In Delhi, monkeys make fascinating stories. A group of them puttering around in the stately Lutyens’ Zone or being worshipped at an old Delhi temple as the ‘only living link to Hanuman’ are some favourite with the foreign channels.
For local consumption, there are the ‘monkey menace’ stories — tribes of rhesus macaque raiding homes and offices, attacking workers and residents, occasionally even causing fatalities. The city engages Langur-keepers to scare the macaques away. Monkey catchers are hired to capture and dump the troublemakers to nearby forest areas.
Last week, HT reported how a junior officer in the forest department was entrusted with the responsibility of spending Rs. 15 lakh to feed 16,356 monkeys at the Asola Bhatti wildlife sanctuary every month. No tender was floated for these purchases. Nobody checked if the food was the right kind and quantity or if it was actually fed to the monkeys.
The translocation drive to Asola was started on a Delhi high court order in 2007. The same year, the city’s deputy mayor died after falling from the balcony of his home after being attacked by monkeys. The court suggested that the forest department feed the monkeys in the sanctuary. To offset some of the expense, the HC asked civic agencies to collect food offered at temples and transport it to the forest. The department was told to plant fruit-bearing trees in the sanctuary. The food bill has doubled since and there is no information on how many fruit trees were planted in the last six years. Monkeys, however, remain a menace in most parts of the capital.
Till it was banned in 1978, India was the world’s largest exporter of monkeys for biomedical research. The ban helped protect them but what actually triggered this population boom, and the subsequent aggression in monkeys, was misplaced faith and lack of science.
Monkeys are prolific breeders. But under normal circumstances, when monkeys have to earn their meals, only the fittest survive, keeping the population under check. Thanks to the ritual of feeding monkeys on Tuesdays and Saturdays, they always have enough to eat in Delhi. Also, on these two holy days, we send signals that the monkeys have right to food. Then we don’t feed them on the rest of the days and the animals get aggressive.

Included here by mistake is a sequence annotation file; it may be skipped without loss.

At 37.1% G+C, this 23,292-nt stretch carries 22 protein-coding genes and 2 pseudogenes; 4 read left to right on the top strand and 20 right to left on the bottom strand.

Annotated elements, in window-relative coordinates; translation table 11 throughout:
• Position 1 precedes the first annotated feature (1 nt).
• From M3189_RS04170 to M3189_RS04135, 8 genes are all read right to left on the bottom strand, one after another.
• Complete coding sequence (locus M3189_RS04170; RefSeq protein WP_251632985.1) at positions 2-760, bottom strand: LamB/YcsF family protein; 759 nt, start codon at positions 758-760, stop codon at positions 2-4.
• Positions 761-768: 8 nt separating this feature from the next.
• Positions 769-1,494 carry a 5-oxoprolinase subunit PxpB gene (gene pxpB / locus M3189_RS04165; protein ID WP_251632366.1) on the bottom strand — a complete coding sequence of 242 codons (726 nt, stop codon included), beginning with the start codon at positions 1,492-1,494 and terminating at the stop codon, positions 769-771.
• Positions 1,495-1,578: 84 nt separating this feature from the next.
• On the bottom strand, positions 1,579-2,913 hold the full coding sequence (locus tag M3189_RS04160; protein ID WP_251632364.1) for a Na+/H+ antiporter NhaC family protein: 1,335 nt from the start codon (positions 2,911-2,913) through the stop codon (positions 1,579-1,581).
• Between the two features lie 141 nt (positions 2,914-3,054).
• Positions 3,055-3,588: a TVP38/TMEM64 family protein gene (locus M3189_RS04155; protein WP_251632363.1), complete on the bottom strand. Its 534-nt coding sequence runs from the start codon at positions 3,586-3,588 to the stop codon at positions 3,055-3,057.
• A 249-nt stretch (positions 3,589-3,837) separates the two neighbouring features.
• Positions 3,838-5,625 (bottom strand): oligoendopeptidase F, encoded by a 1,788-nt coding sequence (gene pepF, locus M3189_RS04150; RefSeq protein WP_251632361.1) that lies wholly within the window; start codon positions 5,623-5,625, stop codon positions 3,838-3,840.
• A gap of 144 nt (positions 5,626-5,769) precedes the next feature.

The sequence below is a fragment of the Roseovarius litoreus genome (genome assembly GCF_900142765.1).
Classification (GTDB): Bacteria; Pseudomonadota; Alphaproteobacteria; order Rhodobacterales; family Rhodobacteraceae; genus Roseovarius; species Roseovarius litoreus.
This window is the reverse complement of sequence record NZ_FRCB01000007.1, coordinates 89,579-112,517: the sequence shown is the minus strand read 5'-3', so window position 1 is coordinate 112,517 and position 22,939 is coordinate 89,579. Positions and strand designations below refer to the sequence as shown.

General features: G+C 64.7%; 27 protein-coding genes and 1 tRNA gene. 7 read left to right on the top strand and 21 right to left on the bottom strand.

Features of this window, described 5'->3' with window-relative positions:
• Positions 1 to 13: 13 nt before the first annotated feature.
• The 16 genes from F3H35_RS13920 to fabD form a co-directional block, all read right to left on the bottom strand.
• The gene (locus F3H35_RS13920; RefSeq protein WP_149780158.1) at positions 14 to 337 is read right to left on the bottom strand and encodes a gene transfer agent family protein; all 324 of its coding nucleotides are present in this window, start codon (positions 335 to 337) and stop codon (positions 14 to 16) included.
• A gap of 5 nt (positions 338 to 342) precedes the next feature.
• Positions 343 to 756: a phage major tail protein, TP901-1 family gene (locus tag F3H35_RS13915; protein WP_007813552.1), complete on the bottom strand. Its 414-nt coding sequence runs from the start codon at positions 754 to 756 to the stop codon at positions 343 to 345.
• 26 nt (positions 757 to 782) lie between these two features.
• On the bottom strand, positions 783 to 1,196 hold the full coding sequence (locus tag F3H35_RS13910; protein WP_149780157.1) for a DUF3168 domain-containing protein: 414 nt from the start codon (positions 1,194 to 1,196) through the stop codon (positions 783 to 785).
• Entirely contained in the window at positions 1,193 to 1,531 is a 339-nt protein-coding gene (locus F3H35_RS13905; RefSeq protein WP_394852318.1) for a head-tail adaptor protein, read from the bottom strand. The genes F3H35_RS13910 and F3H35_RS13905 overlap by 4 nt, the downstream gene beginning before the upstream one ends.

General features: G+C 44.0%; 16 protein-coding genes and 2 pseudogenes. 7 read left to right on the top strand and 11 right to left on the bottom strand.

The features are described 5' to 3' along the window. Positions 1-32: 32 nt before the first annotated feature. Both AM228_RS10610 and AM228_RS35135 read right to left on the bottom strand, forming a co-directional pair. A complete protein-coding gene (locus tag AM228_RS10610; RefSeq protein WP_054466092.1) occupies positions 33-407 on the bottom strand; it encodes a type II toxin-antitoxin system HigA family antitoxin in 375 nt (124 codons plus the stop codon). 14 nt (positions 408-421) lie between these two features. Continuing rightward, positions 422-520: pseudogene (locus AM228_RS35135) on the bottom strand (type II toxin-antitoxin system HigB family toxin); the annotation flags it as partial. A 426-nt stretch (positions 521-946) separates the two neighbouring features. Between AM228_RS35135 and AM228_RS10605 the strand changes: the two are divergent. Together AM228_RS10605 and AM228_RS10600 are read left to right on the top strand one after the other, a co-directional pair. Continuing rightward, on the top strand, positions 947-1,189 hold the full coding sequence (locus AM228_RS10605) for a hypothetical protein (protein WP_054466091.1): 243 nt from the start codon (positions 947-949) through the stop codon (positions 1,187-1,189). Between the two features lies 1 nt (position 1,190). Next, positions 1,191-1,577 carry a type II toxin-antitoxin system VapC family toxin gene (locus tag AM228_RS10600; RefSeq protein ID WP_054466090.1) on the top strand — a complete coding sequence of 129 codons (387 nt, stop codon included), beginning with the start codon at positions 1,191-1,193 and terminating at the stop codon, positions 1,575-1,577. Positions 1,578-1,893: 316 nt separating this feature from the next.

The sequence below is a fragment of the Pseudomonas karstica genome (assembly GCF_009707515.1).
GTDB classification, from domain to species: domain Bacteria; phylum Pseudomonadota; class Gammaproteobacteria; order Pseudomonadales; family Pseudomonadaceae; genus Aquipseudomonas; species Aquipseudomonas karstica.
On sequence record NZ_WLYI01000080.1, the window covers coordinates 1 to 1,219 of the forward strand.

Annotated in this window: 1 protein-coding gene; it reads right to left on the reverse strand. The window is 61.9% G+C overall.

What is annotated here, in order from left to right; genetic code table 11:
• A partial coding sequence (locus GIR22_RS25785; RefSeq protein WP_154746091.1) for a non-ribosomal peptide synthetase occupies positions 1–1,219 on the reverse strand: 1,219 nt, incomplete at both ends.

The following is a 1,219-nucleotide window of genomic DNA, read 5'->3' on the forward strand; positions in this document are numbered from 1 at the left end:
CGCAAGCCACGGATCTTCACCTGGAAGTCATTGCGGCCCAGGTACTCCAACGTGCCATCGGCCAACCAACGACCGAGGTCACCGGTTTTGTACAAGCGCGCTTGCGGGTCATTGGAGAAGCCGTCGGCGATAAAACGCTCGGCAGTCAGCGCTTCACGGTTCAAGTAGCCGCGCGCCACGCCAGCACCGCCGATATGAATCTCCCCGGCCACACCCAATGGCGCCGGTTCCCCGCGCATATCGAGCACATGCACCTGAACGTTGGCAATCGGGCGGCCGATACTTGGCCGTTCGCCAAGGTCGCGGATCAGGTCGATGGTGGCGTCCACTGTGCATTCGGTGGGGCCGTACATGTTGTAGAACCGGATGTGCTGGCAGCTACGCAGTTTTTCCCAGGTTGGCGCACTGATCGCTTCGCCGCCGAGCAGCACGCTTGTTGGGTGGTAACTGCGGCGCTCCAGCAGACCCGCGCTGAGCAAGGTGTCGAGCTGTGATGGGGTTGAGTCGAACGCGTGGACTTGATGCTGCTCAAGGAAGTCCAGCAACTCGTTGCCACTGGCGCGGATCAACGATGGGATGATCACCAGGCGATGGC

Our disregard for animal science was evident from the way we captured random individuals for export and, later, for translocation. Even today, civic authorities pick up these highly social animals mindlessly. Breakdown of close-knit groups cause psychological stress. An estranged mother can be dangerous. So can be a troubled adolescent.
On the other hand, dumping city-bred monkeys into forests is only a politically correct way of killing them without getting blood on our hands. These monkeys know nothing of jungle craft. None of the releases in Kuno has been monitored but we know such monkeys try to return ‘home’.
In Asola, people living in residential settlements around the sanctuary have been complaining of monkey bites. The solution offered is to raise high walls around the sanctuary. But that would amount to creating an open-air zoo where these monkeys will starve unless fed regularly.
Sterilisation is the only effective method for reducing the numbers. But it requires targeting all females in a group, even if it is much costlier than getting only the males who are fewer in number. Otherwise, a single male that escapes sterilization can impregnate a group of females. Since sterilization requires capturing, the effort should be to catch entire groups and release monkeys back in the same area later. Like broken families, broken groups can get really nasty.